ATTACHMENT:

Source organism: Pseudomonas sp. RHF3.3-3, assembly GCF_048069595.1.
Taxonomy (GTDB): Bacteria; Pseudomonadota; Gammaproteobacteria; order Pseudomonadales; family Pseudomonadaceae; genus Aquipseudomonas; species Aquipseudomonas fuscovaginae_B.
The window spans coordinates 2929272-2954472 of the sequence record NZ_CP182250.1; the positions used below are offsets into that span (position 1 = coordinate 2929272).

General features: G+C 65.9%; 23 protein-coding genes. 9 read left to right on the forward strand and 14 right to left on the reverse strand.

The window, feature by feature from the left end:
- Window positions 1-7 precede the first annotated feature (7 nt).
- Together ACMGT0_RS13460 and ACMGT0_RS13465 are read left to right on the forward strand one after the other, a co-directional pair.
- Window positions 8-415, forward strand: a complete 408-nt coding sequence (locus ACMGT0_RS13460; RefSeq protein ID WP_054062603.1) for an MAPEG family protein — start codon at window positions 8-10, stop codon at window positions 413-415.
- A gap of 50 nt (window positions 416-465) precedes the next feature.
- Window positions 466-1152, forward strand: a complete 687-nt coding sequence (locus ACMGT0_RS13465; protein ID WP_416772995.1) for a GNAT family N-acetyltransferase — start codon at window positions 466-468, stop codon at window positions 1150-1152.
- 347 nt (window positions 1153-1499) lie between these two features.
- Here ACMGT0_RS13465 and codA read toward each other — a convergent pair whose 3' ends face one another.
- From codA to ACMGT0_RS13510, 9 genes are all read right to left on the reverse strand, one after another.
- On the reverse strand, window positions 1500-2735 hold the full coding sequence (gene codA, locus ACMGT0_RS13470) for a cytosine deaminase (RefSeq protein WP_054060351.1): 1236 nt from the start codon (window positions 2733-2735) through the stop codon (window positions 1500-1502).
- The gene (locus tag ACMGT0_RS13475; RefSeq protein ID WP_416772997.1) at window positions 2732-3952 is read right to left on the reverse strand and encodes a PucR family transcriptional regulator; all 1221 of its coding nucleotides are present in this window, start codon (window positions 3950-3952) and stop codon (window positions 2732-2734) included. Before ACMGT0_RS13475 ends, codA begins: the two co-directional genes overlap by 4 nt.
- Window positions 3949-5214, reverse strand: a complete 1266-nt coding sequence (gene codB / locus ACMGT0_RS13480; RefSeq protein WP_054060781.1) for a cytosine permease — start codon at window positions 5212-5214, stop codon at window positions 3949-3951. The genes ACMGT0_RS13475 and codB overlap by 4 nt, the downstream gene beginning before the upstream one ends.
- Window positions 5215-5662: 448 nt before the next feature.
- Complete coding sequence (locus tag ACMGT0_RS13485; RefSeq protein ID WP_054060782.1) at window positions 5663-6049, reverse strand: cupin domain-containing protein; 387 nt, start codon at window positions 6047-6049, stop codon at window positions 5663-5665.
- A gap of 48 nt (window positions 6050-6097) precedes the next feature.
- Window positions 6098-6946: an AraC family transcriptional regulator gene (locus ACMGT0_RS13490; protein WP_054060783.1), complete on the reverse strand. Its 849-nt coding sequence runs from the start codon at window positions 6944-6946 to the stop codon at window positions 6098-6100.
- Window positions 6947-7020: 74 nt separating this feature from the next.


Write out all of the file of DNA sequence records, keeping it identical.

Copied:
Source organism: Pseudomonas sp. RHF3.3-3, assembly GCF_048069595.1.
Taxonomy (GTDB): Bacteria; Pseudomonadota; Gammaproteobacteria; order Pseudomonadales; family Pseudomonadaceae; genus Aquipseudomonas; species Aquipseudomonas fuscovaginae_B.
The window spans coordinates 2929272-2954472 of the sequence record NZ_CP182250.1; the positions used below are offsets into that span (position 1 = coordinate 2929272).

General features: G+C 65.9%; 23 protein-coding genes. 9 read left to right on the forward strand and 14 right to left on the reverse strand.

The window, feature by feature from the left end:
- Window positions 1-7 precede the first annotated feature (7 nt).
- Together ACMGT0_RS13460 and ACMGT0_RS13465 are read left to right on the forward strand one after the other, a co-directional pair.
- Window positions 8-415, forward strand: a complete 408-nt coding sequence (locus ACMGT0_RS13460; RefSeq protein ID WP_054062603.1) for an MAPEG family protein — start codon at window positions 8-10, stop codon at window positions 413-415.
- A gap of 50 nt (window positions 416-465) precedes the next feature.
- Window positions 466-1152, forward strand: a complete 687-nt coding sequence (locus ACMGT0_RS13465; protein ID WP_416772995.1) for a GNAT family N-acetyltransferase — start codon at window positions 466-468, stop codon at window positions 1150-1152.
- 347 nt (window positions 1153-1499) lie between these two features.
- Here ACMGT0_RS13465 and codA read toward each other — a convergent pair whose 3' ends face one another.
- From codA to ACMGT0_RS13510, 9 genes are all read right to left on the reverse strand, one after another.
- On the reverse strand, window positions 1500-2735 hold the full coding sequence (gene codA, locus ACMGT0_RS13470) for a cytosine deaminase (RefSeq protein WP_054060351.1): 1236 nt from the start codon (window positions 2733-2735) through the stop codon (window positions 1500-1502).
- The gene (locus tag ACMGT0_RS13475; RefSeq protein ID WP_416772997.1) at window positions 2732-3952 is read right to left on the reverse strand and encodes a PucR family transcriptional regulator; all 1221 of its coding nucleotides are present in this window, start codon (window positions 3950-3952) and stop codon (window positions 2732-2734) included. Before ACMGT0_RS13475 ends, codA begins: the two co-directional genes overlap by 4 nt.
- Window positions 3949-5214, reverse strand: a complete 1266-nt coding sequence (gene codB / locus ACMGT0_RS13480; RefSeq protein WP_054060781.1) for a cytosine permease — start codon at window positions 5212-5214, stop codon at window positions 3949-3951. The genes ACMGT0_RS13475 and codB overlap by 4 nt, the downstream gene beginning before the upstream one ends.
- Window positions 5215-5662: 448 nt before the next feature.
- Complete coding sequence (locus tag ACMGT0_RS13485; RefSeq protein ID WP_054060782.1) at window positions 5663-6049, reverse strand: cupin domain-containing protein; 387 nt, start codon at window positions 6047-6049, stop codon at window positions 5663-5665.
- A gap of 48 nt (window positions 6050-6097) precedes the next feature.
- Window positions 6098-6946: an AraC family transcriptional regulator gene (locus ACMGT0_RS13490; protein WP_054060783.1), complete on the reverse strand. Its 849-nt coding sequence runs from the start codon at window positions 6944-6946 to the stop codon at window positions 6098-6100.
- Window positions 6947-7020: 74 nt separating this feature from the next.